Getting sick creates risk over two dimensions. First, you risk getting sick which of course decreases your utility. Second, getting sick impacts you financially as (i) medical procedures are often expensive and (ii) if you can’t work due to your illness your income may fall. With respect to financial risk, health insurance may provide a financial buffer which allows more risk seeking financial decisions. A paper by Li et al. (2021):
…we find that enrolling in a health insurance scheme with better policies is associated with a higher probability of owning risky assets. This positive effect is stronger for households with lower risk aversion. Our findings suggest that risk attitudes could indirectly influence portfolio outcomes through affecting households’ responsiveness to changes in medical expenditure risk.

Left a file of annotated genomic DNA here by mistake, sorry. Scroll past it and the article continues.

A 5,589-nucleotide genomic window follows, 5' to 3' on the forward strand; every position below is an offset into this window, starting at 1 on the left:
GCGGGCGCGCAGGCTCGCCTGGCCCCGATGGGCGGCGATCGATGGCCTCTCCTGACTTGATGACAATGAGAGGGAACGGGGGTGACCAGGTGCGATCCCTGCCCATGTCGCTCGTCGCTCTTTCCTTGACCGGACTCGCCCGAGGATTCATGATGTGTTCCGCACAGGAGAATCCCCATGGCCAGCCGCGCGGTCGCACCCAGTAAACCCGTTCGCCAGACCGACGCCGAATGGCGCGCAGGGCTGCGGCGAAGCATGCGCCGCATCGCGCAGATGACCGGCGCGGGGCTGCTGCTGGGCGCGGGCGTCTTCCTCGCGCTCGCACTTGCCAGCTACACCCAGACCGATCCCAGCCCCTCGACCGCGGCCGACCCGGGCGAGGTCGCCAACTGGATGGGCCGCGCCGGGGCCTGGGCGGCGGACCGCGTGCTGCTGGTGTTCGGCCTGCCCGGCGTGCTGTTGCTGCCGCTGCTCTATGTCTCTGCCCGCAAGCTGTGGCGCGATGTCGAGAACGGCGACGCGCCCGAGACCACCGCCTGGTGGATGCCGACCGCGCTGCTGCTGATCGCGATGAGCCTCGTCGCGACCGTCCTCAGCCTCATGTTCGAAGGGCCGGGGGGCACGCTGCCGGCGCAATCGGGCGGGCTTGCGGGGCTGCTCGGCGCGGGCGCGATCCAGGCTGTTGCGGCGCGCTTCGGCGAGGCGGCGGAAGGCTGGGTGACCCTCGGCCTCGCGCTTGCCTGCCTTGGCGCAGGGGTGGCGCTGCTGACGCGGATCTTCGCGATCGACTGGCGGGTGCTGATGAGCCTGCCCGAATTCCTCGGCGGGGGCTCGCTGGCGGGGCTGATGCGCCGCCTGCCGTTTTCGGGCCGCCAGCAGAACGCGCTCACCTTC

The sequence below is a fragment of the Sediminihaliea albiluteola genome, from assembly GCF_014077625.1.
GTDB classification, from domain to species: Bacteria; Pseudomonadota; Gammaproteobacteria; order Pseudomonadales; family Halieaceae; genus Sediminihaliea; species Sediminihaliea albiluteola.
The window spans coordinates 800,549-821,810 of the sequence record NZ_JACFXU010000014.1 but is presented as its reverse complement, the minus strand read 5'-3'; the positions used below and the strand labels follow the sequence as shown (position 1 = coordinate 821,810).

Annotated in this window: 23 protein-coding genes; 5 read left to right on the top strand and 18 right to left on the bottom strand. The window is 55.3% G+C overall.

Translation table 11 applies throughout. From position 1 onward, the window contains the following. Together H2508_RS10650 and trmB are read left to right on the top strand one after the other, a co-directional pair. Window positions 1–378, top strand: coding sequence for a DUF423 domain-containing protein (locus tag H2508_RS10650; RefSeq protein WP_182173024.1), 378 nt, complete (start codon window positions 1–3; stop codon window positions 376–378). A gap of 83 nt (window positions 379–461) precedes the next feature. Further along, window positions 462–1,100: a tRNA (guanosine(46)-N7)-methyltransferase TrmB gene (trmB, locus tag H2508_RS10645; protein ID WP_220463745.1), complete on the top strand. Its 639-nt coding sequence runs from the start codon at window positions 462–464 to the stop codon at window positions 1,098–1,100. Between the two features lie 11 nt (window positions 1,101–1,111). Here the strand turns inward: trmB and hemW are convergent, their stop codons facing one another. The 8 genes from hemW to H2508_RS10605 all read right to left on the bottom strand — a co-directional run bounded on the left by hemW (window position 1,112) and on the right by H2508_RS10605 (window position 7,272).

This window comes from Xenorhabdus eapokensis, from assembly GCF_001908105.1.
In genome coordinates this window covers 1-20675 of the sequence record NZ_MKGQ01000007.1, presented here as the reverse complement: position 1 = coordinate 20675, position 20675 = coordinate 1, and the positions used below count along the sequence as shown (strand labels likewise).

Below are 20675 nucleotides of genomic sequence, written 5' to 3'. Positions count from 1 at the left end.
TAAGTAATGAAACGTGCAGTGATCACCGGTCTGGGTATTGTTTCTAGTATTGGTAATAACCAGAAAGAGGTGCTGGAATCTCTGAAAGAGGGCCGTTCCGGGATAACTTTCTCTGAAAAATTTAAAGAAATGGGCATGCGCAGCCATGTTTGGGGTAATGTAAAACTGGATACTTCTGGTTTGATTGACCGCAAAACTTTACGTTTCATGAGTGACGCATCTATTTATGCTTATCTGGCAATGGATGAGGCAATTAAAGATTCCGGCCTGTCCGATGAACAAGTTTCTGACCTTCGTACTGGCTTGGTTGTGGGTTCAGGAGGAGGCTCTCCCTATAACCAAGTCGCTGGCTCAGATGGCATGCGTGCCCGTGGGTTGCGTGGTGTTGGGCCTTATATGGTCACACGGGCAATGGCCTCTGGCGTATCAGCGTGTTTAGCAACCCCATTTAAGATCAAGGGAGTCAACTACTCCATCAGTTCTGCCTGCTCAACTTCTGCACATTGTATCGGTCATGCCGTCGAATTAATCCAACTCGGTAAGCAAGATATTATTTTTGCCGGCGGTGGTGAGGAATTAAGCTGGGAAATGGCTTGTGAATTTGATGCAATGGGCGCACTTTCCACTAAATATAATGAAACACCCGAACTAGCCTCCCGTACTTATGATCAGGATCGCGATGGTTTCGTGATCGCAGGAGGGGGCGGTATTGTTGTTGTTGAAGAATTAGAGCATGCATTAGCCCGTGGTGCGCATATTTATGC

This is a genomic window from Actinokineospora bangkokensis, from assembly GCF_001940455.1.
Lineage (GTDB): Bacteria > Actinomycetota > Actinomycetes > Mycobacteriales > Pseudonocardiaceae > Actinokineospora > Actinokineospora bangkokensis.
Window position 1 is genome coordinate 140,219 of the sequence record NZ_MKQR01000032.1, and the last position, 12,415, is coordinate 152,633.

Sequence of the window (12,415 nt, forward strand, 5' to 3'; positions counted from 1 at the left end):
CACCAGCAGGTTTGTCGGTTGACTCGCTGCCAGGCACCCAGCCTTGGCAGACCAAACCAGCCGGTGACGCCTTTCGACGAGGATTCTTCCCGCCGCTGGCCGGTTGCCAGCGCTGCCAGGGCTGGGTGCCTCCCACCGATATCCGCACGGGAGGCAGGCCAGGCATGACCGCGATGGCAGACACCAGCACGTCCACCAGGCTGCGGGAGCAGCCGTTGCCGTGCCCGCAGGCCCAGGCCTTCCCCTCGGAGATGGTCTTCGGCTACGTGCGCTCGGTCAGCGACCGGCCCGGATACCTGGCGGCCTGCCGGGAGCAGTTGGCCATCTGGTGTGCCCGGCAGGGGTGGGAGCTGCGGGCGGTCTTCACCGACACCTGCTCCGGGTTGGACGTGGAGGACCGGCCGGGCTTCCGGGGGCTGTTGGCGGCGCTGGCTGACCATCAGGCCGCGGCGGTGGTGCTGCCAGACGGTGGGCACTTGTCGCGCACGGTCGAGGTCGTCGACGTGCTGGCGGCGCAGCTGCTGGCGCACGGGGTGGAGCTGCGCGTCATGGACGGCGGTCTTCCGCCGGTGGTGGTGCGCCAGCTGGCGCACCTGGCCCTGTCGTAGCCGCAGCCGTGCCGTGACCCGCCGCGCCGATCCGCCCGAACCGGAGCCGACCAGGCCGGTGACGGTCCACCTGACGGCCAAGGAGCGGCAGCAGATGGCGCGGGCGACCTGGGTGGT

These data come from the China Household Finance Survey (CHFS). The result is intuitive. If you are at high risk for a financial shock due to an illness, you would put more money into a savings account; if you have health insurance, however, the riskless asset buffer would be lower and you could move more money into equities. Nevertheless, it is interesting to see this result appears empirically.
- Li Z, Liu L, Shi J, Sui Y. Health insurance, risk attitudes, and household financial behavior. Health Economics. 2021 Feb 26.